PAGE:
Marmite, marmalade, and Ma’s food

21 May

Originally written: September 2006

 

This is as good as time as any to begin documenting my experiences with food.  If only I had the foresight to start earlier, but alas. 

So, to kick off this blog, here’s a question for me: What do I like most about London and generally living in the UK?

History.  Compared to the United States’ (from July 4, 1776, the Declaration of Independence to current time, which gives us 230 years—my apologies that I didn’t count the era the nation was cared for by the Native Americans), mother England is, well… old.  Which makes for fantastic tourist spots.

People.  I happen to find their accent catchy.  But perhaps not Cockney because I don’t have the ear for rhyming slang.  Aside from accent, they are quite a friendly bunch; many I’ve met are polite, mild-mannered, and courteous.  I could think of one incident that should’ve been scarring but wasn’t because the men apologized in the end.  Elena, my Greek friend, and I were about to enter the WC in a bar in Euston Square when we were accosted and harassed by a drunken swine.  We were both shocked.  When I eventually found my voice, I told the smelly pig that we weren’t interested.  He continued.  Our shock turned to disgust.  What felt longer were only a few minutes when his friend came, pulled the pig away, and apologized on behalf of his intoxicated friend.   Surprisingly, the drunkard apologized too before turning away. 

Moreover, I am fascinated by the works of Jane Eyre, Douglas Adams, Rob Grant and Doug Naylor, and Ricky Gervais (who’s a UCL alum—I’m attending the same university for my grad work).  Ntm, Darwin and Newton are Brits also.  Lots of fine and fascinating Brits out there and throughout history.

Fashion.  At least in London, I find the denizens brave, men and women alike.  I’m surrounded by trendy and style-conscious folks.  I feel drabby in my daily uniform of jeans, sweaters, and boots (except on days when my hall/dorm mates and I are padding around in our lounge wear).

Weather.  I like the rain.  But not singing in the rain.

Now, what do I like least about London and generally living in the UK?

Food.   Poor Albert… my friend from Barcelona was lured by the heart shaped containers.  Little did he know that the sticky brown stuff isn’t sweet at all but “What the hell is this?!” as he cried out with a look of nausea and revulsion on his face.  Marmite isn’t for everyone, and as its’ slogan goes, you either love it or hate it.  As for me, I use it to flavor tomato-based dishes or as an additional spread in a sandwich.

Food.  If it weren’t for technology and mobility, I won’t be too keen on living here.  Thank goodness for the plethora of food choices in today’s groceries.  If I were here before the food boom, it’d be R.I.P. for my appetite.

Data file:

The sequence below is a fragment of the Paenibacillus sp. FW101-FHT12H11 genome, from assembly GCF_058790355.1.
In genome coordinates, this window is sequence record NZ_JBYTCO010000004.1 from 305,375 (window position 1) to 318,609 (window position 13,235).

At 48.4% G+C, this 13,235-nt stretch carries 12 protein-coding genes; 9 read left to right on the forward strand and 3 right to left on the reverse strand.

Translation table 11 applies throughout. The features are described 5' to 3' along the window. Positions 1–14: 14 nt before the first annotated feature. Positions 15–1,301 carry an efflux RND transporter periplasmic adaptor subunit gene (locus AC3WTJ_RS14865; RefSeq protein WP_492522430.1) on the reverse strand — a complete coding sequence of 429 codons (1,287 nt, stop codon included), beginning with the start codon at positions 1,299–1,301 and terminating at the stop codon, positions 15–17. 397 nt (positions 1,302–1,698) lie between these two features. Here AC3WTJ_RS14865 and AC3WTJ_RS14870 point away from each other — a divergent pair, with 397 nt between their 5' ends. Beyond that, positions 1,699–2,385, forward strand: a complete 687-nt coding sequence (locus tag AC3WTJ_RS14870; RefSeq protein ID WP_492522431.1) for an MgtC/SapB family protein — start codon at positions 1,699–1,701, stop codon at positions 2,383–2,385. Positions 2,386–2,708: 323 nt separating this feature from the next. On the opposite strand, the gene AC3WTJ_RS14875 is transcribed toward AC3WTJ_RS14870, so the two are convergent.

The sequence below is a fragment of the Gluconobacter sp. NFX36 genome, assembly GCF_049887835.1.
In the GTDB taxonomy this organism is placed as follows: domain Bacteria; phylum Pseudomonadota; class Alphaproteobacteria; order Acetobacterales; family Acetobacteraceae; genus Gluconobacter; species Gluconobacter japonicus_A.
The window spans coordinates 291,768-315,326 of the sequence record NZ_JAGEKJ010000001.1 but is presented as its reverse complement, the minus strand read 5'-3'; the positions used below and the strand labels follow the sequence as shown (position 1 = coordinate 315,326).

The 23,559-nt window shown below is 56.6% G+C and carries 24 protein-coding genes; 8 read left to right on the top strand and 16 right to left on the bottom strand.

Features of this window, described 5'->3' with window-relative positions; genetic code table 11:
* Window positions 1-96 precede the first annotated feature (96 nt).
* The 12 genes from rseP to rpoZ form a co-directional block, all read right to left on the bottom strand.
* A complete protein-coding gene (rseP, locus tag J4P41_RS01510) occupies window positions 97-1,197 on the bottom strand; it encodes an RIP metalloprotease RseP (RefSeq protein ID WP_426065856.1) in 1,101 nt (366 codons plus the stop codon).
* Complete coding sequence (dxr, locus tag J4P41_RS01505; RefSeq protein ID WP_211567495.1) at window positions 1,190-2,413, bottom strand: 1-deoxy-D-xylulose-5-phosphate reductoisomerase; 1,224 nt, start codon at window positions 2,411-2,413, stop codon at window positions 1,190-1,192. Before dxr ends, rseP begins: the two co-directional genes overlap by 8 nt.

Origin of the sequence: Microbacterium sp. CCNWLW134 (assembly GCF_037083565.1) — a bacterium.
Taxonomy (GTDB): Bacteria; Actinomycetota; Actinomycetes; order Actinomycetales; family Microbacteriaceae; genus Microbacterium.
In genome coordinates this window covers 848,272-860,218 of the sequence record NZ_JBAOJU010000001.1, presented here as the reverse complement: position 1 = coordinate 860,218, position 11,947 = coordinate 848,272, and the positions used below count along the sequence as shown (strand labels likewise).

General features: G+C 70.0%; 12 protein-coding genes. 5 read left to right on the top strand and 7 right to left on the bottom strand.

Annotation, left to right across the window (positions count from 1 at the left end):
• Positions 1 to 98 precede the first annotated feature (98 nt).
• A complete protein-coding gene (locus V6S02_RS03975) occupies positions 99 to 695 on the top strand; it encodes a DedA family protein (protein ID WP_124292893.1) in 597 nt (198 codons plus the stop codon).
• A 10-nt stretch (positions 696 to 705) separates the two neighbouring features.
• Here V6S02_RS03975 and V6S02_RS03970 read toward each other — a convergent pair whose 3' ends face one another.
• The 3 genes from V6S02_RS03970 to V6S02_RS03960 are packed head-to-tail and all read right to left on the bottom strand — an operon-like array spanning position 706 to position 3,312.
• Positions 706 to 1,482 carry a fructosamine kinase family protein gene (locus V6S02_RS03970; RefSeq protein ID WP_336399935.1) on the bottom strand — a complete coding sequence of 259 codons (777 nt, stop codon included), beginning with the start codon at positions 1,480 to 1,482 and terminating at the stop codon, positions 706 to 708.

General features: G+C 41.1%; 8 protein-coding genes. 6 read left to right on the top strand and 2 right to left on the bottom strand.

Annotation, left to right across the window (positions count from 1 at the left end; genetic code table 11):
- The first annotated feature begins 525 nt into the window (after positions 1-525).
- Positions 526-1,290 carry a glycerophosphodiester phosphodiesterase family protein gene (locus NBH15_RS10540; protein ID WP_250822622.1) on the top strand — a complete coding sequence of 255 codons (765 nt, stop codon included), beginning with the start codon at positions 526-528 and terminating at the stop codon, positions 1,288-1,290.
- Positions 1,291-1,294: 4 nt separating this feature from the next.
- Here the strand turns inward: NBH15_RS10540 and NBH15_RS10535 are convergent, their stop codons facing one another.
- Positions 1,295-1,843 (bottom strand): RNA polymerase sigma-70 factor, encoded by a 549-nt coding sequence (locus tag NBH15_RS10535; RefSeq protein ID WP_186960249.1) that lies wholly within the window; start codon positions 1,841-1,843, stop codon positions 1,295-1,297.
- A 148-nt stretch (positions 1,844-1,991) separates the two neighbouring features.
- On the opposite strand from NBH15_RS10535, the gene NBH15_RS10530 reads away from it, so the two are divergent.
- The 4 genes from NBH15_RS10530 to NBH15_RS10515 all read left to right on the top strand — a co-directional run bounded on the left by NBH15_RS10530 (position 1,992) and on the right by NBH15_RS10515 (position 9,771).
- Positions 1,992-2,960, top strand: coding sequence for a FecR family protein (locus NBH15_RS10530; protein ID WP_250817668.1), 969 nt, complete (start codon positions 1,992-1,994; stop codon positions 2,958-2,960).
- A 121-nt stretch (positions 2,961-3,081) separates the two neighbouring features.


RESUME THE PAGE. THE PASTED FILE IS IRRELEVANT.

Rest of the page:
Food.  Good sweet Mike!  The jams and jellies here must be made out of sugar!  They’re bloody sweet!  As a huge fan of marmalade, I can’t believe I’d actually see the day when I would avoid it. 

I miss home food.  So does my circle of friends here.  Left and right my friends share the cuisine of home—the food mom makes best.  Food here is bland.  This is the land of bland.  I catch my friends salting and peppering their meal, otherwise our respective taste buds won’t recognize what we’re shoving in our mouth.  Forkful by forkful, spoonful by spoonful, my tongue is tormented.  As for my stomach, it is unhappy.  If it could talk, it would say to me, “What did I ever do to you?” 

Jamie Oliver, Nigella Lawson, let’s focus on British cuisine, yea.  French and Italian cuisines are sexy enough as it is, let’s move on to Brit food, shall we?  Let’s eroticize it, yea.

Not counting pollution and crowd which are banes of living in a metropolitan city, food here is becoming a real issue for me.  In the morning I have the proper English breakfast: buttered toast with jam gingerly spread with marmalade (‘cause it’s terribly sugary), vegetarian sausages (which are tasteless cylindrical-shaped mashed potatoes coated with crumbs and deep fried—bloody poor substitute for the real thing), skinned tomatoes, eggs (boiled is my cooking method of choice—the fried ones look rubbery and limpid), and baked beans.  Not really the breakfast of champions.  It’s more of the breakfast that sits in one’s stomach until it’s ready to be eliminated.  This complaint is coming from a girl who used to breakfast on cake and ice cream.  See, when my sisters and I began showing signs of nutrition sensibility (about the time I turned 15), my Mom began letting us have anything we yen for weekend/holiday/non-school day breakfasts. 

Perhaps it’s the college life: living in a catered dorm, or residence hall as called here; being slave to the available food; counting my pennies or pence as called here and relying on care packages from loved ones for treats from home.  Our dining room is not a five-star establishment, it’s hardly one-star, they butcher all kinds of cuisine, even British.  That’s pretty damn scary.

Or maybe, just maybe there’s little to be said (or a lot given my griping) about cuisine here. 

Home… it’s over three thousand miles away.  But it seems even farther when homesick and with a grumbling stomach.

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